I’m not very good at this, I know. One post every couple of weeks doesn’t a food blogger make. I’ve always been a huge procrastinator; at school, at work and at folding laundry. Months could go by without me folding a single sock. Sometimes I’d run out of socks and have to borrow some from Ismail, generally ignoring the fact that 32 clean, unmatched pairs were lying in a huge pink basket right across the hall that just need, well, folding.
Anyway, it’s been more than a month since I promised to post this lovely recipe (not really a recipe, more of a ‘how-to’) for you to go with the even older recipe for roasted tomato sauce. I hope you haven’t made the sauce sans the garlic, ‘cause then you’ve denied your taste buds a completely different experience *cough this means you Noha L. cough* 🙂
Roasted garlic has very little to do with its unroasted self. These golden little cloves are much milder, sweeter and have an almost nutty flavour. When roasted, garlic takes on a creamy consistency, which makes it perfect for spreading on freshly baked bread or stirring into soups, sauces or- even better- mashed potatoes.
Oh and you’re gonna like this; they don’t give you bad breath! Yes, it’s true. Well, at least not compared to their pungent raw cousins.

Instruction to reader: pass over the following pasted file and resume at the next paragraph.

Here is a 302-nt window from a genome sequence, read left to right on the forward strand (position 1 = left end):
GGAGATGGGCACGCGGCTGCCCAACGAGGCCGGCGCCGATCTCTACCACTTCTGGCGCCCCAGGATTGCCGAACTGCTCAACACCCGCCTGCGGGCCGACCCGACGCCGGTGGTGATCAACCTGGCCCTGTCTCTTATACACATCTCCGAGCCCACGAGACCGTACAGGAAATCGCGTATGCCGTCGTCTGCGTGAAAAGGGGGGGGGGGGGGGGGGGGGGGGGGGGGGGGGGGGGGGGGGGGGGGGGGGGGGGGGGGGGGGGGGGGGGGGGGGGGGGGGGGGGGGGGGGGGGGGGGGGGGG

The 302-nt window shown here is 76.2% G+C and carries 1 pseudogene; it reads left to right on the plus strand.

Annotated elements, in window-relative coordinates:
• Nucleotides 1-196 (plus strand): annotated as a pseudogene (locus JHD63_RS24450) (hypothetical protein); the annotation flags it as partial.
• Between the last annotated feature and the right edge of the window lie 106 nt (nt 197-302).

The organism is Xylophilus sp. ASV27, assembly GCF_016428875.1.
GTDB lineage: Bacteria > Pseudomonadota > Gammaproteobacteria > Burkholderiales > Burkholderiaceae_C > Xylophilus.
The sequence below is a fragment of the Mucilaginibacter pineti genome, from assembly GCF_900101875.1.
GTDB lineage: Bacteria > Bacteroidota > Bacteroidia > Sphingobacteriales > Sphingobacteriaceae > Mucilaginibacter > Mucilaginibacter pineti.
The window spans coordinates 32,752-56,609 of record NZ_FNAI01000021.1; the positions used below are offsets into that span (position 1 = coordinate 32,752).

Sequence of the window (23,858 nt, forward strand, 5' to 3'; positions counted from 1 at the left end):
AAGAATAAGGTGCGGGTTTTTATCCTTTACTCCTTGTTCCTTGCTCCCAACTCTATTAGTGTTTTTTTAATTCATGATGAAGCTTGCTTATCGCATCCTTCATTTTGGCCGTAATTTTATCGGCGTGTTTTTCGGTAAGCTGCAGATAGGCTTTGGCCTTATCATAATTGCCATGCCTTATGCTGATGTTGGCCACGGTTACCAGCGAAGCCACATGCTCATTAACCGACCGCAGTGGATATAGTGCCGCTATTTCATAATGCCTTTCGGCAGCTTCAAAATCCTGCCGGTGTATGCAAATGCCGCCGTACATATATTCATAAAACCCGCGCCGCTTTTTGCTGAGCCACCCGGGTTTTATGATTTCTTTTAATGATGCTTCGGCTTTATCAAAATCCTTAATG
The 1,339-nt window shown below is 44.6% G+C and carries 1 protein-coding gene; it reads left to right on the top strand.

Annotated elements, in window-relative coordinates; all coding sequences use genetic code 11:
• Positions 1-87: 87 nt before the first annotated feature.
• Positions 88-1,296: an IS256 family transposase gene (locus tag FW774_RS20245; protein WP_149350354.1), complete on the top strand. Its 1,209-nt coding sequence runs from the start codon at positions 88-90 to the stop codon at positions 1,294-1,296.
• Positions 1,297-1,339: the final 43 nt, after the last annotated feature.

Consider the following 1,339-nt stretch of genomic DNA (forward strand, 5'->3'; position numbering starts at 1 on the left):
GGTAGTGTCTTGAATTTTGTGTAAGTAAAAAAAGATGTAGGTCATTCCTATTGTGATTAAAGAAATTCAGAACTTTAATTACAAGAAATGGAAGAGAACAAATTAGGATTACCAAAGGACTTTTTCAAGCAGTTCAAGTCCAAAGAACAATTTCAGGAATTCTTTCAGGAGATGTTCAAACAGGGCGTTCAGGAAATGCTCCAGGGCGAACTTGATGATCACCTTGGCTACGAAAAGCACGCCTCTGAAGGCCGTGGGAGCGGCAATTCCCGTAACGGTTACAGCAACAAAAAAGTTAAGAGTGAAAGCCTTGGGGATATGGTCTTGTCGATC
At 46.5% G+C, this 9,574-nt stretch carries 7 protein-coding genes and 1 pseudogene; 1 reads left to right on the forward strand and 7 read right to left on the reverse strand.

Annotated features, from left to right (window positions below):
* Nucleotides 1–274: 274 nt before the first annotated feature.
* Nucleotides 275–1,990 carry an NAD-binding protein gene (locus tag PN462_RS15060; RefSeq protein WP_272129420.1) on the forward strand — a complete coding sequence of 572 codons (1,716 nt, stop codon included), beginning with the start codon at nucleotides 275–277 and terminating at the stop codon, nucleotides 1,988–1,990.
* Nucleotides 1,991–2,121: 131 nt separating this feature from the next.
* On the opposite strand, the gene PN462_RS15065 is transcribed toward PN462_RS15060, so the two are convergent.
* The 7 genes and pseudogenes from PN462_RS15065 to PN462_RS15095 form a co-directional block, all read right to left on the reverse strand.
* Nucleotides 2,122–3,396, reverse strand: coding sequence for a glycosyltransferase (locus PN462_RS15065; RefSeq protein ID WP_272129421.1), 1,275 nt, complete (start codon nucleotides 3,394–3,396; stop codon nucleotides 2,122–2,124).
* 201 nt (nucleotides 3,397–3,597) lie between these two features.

Several heads of garlic
Vegetable or olive oil
Herbs like oregano, rosemary, etc (optional)
Put your pretty heads of garlic on a cutting board.
Carefully cut off the top of each head of garlic, exposing all cloves.
Arrange them in any oven-safe dish and then drizzle the tops with a little oil. Sprinkle some salt and pepper (plus herbs if you like) on them.
Now roast them in a 200 c oven for 30-45 minutes, or until the tops of the cloves have turned a rich golden brown.
After the garlic has cooled down a little, you can proceed to the fun part- popping out the creamy little cloves:)
Now you have two options; eat now or eat later.
Start mashing if you go for the first option.
Spread out cloves on a baking sheet if you choose the second one. Freeze them overnight then simply pack the frozen cloves in a freezer bag in the morning. You can now thaw the exact amount you need to use in various dishes anytime.
NB. One or two cloves are plenty to flavour the roasted tomato sauce (using about a kilo of tomatoes). Don’t go crazy and add too much, it’s still garlic you know:)